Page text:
It took the Moscow population several days to realise how serious the new German offensive was. During the last days of September and, indeed, for the first few days of October, all attention was centred on the big German offensive in the Ukraine, the news of the breakthrough into the Crimea, and the Beaverbrook visit, which had begun on September 29. At his press conference on September 28 Lozovsky had tried to sound very reassuring, saying that the Germans were losing “many tens of thousands dead” outside Leningrad, but that no matter how many more they lost, they still wouldn’t get into Leningrad; he also said that “communications continued to be maintained”, and that, although there was rationing in the city, there was no food shortage. He also said that there was heavy fighting “for the Crimea”, but denied that the Germans had as yet crossed the Perekop Isthmus. As for the German claim of having captured 500,000 or 600,000 prisoners in the Ukraine, after the loss of Kiev, he was much more cagey, saying that the battle was continuing, and that it was not in the Russian’s interest to give out information prematurely. However, he added the somewhat sinister phrase: “The farther east the Germans push, the nearer will they get to the grave of Nazi Germany.” He seemed to be prepared for the loss of Kharkov and the Donbas, though he did not say so.

It did not become clear until October 4 or 5 that an offensive against Moscow had started, and, even so, it was not clear how big it was. There was, needless to say, nothing in the Russian papers about Hitler’s speech of October 2 announcing his “final” drive against Moscow.

However, Lozovsky referred to it in his press conference of October 7. He looked slightly flustered, but said that Hitler’s speech only showed that the fellow was getting desperate.

“He knows he isn’t going to win the war, but he has to keep the Germans more or less contented during the winter, and he must therefore achieve some major success, which would suggest that a certain stage of the war has closed. The second reason why it is essential for Hitler to do something big is the Anglo-American-Soviet agreement, which has caused a feeling of despondency in Germany. The Germans could, at a pinch, swallow a ‘Bolshevik’ agreement with Britain, but a ‘Bolshevik’ agreement with America was more than the Germans had ever expected.” Lozovsky added that, anyway, the capture of this or that city would not affect the final outcome of the war. It was as if he was already preparing the press for the possible loss of Moscow. Yet he managed to end on a note of bravado: “If the Germans want to see a few hundred thousand more of their people killed, they’ll succeed in that—if in nothing else.”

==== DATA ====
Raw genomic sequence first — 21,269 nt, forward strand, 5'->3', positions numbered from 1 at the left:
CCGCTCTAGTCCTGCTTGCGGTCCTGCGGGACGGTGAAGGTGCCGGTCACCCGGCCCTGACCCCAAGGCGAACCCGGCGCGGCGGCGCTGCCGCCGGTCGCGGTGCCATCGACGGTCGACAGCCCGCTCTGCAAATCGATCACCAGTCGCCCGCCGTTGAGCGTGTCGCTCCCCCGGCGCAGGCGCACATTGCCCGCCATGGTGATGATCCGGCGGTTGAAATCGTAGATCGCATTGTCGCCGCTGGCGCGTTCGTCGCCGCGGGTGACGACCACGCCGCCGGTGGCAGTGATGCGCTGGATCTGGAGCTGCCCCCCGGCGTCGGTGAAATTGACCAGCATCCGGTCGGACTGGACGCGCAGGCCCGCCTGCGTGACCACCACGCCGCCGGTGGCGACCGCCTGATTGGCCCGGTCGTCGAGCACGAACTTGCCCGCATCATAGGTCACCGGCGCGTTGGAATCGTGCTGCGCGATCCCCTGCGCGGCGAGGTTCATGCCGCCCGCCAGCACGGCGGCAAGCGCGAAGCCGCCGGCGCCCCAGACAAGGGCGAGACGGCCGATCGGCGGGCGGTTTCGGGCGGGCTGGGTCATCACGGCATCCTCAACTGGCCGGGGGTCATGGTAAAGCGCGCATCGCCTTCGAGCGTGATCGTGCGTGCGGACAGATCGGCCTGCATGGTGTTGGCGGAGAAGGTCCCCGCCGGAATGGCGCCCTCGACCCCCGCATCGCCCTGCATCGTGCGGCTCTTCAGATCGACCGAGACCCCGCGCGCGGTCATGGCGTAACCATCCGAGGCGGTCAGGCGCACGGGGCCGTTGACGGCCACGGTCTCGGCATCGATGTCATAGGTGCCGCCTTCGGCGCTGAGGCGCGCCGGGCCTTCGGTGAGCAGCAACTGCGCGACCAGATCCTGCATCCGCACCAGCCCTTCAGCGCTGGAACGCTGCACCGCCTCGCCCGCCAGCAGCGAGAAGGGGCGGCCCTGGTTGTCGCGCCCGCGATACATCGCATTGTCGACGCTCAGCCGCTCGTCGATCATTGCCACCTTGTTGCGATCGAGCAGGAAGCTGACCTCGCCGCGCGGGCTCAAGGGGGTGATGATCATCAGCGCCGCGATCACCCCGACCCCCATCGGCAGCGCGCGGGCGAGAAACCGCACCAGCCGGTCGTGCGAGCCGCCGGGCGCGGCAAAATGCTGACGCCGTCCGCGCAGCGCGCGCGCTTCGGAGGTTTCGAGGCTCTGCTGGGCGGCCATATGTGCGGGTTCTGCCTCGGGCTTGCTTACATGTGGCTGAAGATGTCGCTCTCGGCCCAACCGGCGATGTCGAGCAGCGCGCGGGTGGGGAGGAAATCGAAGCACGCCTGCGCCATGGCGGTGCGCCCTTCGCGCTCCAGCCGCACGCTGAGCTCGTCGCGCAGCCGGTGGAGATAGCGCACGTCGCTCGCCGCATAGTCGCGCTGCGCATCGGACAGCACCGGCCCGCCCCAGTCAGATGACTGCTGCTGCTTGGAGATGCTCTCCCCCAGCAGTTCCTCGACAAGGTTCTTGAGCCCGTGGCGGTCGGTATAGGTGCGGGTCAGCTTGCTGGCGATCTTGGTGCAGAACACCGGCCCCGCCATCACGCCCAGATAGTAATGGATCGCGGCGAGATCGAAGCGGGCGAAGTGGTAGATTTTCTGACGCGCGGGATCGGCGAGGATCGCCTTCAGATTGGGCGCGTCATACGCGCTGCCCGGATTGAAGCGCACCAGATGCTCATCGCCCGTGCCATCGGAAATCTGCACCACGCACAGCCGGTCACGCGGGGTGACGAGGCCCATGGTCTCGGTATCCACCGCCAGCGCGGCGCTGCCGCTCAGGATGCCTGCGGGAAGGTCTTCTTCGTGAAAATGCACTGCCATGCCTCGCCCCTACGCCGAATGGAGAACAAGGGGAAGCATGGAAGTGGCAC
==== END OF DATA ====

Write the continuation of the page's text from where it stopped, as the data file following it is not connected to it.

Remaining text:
The news on the night of the 7th was even worse, with the first official reference to “heavy fighting in the direction of Viazma”.

On the 8th, while Pravda and Izvestia were careful not to sound too alarmed (Pravda actually started with a routine article on “The Work of Women in War-Time”), the army paper, Red Star, looked extremely disquieting. It said that “the very existence of the Soviet State was in danger”, and that every man of the Red Army “must stand firm and fight to the last drop of blood”. It described the new German offensive as a last desperate fling:

Hitler has thrown into it everything he has got—even every old and obsolete tank, every midget tank the Germans have collected in Holland, France or Belgium has been thrown into this battle… The Soviet soldiers must at any price destroy these tanks, old and new, large or small. All the riff-raff armour of ruined Europe is being thrown against the Soviet Union.

Pravda sounded the alarm on the 9th, warning the people of Moscow against “careless complacency” and calling on them to “mobilise all their forces to repel the enemy’s offensive”. On the following day it called for “vigilance” saying that, in addition to advancing on Moscow, “the enemy is also trying, through the wide network of its agents, spies and agents-provocateurs, to disorganise the rear and to create panic”. On October 12, Pravda spoke of the “terrible danger” threatening the country.